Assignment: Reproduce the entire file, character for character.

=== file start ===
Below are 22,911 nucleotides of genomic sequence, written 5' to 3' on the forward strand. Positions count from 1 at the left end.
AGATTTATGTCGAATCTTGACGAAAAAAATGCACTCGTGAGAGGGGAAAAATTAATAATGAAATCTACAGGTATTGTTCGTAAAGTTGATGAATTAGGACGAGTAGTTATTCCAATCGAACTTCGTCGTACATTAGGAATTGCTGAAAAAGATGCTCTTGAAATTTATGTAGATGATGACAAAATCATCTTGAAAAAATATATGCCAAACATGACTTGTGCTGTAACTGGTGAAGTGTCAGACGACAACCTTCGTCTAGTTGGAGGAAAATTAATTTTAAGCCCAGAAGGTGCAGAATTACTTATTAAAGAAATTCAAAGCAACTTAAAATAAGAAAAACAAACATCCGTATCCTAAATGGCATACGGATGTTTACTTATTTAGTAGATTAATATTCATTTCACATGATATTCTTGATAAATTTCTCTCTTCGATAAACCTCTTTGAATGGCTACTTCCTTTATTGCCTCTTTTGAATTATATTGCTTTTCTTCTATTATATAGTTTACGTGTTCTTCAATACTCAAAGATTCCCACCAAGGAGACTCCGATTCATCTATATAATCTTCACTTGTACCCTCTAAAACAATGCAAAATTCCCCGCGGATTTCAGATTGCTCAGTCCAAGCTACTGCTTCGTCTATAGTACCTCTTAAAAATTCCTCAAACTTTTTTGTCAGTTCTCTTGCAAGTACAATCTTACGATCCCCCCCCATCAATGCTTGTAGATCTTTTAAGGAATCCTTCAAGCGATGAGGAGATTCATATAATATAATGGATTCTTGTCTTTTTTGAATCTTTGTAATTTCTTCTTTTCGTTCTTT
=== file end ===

Below are 22,911 nucleotides of genomic sequence, written 5' to 3' on the forward strand. Positions count from 1 at the left end.
AGATTTATGTCGAATCTTGACGAAAAAAATGCACTCGTGAGAGGGGAAAAATTAATAATGAAATCTACAGGTATTGTTCGTAAAGTTGATGAATTAGGACGAGTAGTTATTCCAATCGAACTTCGTCGTACATTAGGAATTGCTGAAAAAGATGCTCTTGAAATTTATGTAGATGATGACAAAATCATCTTGAAAAAATATATGCCAAACATGACTTGTGCTGTAACTGGTGAAGTGTCAGACGACAACCTTCGTCTAGTTGGAGGAAAATTAATTTTAAGCCCAGAAGGTGCAGAATTACTTATTAAAGAAATTCAAAGCAACTTAAAATAAGAAAAACAAACATCCGTATCCTAAATGGCATACGGATGTTTACTTATTTAGTAGATTAATATTCATTTCACATGATATTCTTGATAAATTTCTCTCTTCGATAAACCTCTTTGAATGGCTACTTCCTTTATTGCCTCTTTTGAATTATATTGCTTTTCTTCTATTATATAGTTTACGTGTTCTTCAATACTCAAAGATTCCCACCAAGGAGACTCCGATTCATCTATATAATCTTCACTTGTACCCTCTAAAACAATGCAAAATTCCCCGCGGATTTCAGATTGCTCAGTCCAAGCTACTGCTTCGTCTATAGTACCTCTTAAAAATTCCTCAAACTTTTTTGTCAGTTCTCTTGCAAGTACAATCTTACGATCCCCCCCCATCAATGCTTGTAGATCTTTTAAGGAATCCTTCAAGCGATGAGGAGATTCATATAATATAATGGATTCTTGTCTTTTTTGAATCTTTGTAATTTCTTCTTTTCGTTCTTT